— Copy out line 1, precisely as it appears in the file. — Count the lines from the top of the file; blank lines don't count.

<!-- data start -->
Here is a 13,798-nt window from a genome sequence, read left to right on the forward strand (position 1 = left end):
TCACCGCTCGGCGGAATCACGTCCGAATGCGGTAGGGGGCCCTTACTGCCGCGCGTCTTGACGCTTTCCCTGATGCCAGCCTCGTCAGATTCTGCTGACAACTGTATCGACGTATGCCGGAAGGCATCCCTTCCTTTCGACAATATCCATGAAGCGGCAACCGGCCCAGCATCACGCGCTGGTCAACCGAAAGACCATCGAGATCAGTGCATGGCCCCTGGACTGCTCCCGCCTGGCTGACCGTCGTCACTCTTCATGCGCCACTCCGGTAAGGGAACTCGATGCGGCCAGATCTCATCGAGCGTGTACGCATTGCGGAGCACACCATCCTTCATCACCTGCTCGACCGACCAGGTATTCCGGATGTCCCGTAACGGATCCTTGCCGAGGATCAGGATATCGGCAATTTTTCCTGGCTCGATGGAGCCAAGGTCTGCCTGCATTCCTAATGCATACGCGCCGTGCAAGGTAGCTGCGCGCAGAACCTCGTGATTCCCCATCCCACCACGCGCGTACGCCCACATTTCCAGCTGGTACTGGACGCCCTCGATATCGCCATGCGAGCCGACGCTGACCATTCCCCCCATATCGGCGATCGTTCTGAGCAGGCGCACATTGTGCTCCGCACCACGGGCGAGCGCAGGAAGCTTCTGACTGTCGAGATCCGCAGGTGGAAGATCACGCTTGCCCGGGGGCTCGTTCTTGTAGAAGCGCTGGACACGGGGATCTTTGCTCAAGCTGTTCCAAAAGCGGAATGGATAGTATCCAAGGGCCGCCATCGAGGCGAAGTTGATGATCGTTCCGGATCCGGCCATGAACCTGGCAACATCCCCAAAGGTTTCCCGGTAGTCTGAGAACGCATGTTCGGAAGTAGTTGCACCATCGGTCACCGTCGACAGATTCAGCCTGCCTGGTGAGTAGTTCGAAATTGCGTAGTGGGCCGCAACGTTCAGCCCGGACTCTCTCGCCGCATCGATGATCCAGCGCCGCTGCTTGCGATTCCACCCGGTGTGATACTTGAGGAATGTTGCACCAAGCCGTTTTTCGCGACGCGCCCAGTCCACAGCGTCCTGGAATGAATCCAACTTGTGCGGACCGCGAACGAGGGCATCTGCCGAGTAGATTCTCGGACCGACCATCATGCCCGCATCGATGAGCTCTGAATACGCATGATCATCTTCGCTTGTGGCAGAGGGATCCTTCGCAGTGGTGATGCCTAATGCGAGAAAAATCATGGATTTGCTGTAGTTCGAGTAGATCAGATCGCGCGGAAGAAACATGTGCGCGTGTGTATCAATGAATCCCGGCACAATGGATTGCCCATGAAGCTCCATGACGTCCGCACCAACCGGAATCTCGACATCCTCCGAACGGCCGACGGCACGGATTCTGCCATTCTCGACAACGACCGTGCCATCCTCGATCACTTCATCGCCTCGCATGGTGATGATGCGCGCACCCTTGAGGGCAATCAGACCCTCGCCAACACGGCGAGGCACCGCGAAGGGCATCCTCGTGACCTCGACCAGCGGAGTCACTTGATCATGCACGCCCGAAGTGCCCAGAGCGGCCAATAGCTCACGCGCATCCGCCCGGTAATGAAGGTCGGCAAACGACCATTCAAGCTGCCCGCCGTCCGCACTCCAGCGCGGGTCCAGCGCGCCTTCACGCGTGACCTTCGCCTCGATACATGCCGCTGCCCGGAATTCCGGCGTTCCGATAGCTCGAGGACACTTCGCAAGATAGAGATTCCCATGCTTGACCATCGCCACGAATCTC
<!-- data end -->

Here is a 13,798-nt window from a genome sequence, read left to right on the forward strand (position 1 = left end):